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Monday, December 8, 2014

"Kennedys of Kentucky" Discuss Their Legacy of Public Service

Former Kentucky Governor John Y. Brown, Jr. (center-right) sit with his son (far right) and grandson (center-left) to discuss his family's legacy of public service/Provided

Some call them the “Kennedys of Kentucky,” for their generations of devotion to serving the Commonwealth. But former Kentucky Governor John Y. Brown, Jr., his son, and his grandson think of it less as meriting distinction and more as a way of life.

That’s because, for the three “JYBs," as they’ve been nicknamed, public service is not just the family business.  It's in their blood.

The former governor, who served from 1979 to 1983, sat with his son, John Y. Brown, III, and his grandson, John Y. Brown IV, Thursday night at Northern Kentucky University’s Votruba Student Union for a special evening of storytelling and reflection, in which the three generations looked back on the Brown family’s legacy of entrepreneurship and political and public service to Kentucky.

Dr. William Landon, NKU Professor of History & Geography, moderated the event and set the tone early with an anecdote from his own childhood spent in Kentucky, recalling a family tradition of piling into the family van and going to watch the progress of the then under-construction AA Highway, one which stretches from Alexandria to Ashland, a project launched under Brown’s administration.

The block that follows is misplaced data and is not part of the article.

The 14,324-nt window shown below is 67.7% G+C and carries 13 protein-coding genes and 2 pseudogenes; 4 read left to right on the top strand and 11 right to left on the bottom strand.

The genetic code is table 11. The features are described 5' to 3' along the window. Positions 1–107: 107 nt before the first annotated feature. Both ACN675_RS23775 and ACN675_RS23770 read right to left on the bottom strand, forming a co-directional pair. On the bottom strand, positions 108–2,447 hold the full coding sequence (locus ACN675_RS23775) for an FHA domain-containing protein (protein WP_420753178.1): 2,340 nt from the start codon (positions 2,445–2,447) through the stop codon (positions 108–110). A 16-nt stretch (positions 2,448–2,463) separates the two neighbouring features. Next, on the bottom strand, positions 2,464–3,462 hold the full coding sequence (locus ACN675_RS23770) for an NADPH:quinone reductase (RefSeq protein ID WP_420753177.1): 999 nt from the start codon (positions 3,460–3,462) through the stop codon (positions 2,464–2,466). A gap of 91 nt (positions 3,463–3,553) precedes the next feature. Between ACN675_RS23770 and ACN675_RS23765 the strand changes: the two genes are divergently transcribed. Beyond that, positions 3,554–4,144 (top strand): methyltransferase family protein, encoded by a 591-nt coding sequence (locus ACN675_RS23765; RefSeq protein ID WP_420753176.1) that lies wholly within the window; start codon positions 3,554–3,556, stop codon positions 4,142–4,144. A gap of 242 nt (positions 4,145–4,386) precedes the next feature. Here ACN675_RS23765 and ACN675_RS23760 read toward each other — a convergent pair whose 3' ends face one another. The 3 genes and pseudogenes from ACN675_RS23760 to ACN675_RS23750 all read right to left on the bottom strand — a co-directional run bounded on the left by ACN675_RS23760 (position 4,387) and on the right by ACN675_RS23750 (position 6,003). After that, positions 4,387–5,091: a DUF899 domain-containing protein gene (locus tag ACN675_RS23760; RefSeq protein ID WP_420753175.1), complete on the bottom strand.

For Landon, watching that highway progress, which was the first major roadway to connect Northern Kentucky to the rest of the state, now serves as a symbol for how the Brown family has paved the way for the Kentucky that exists today.

That legacy actually began before John Y. Brown, Jr., ever took office. Or even before he built Kentucky Fried Chicken into a multi-million, world-wide corporation. Even before he could walk, the governor's father, John Y. Brown, Sr., was serving as a representative in the Kentucky State Legislature, a career with aspirations to serve that stretched a half-century.

That’s a long time to leave an impression on the would-be governor. “He (Brown, Sr.) didn’t teach me about religion or girls,” Brown, Jr. said. “He taught me about public service. We are here tonight to honor him and his legacy."

“It all started with my dad,” he said. His father is often regarded as one of the General Assembly’s most effective lawmakers ever to serve.

The topic of the Brown family legacy dominated the first half of Thursday night’s discussion, each generation weighing in on what it is like to grow up as part of a political family. The general consensus was that it was less about the politics and more about building character and serving one’s community.

“You don’t necessarily have to be in politics to satisfy the urge to serve,” said John Y. Brown, III, who served as Kentucky’s Secretary of State under Governors Paul Patton and Ernie Fletcher in the late 1990s and early 2000s.

Despite his own political accomplishments, Brown III said of his relationship with his father, “It was never about the politics… that was always in the background. I always thought of (my dad) as a business person.” He even admitted to, as a teenager, watching the film Midnight Express over and over again the night his father won office, rather than watching the election returns.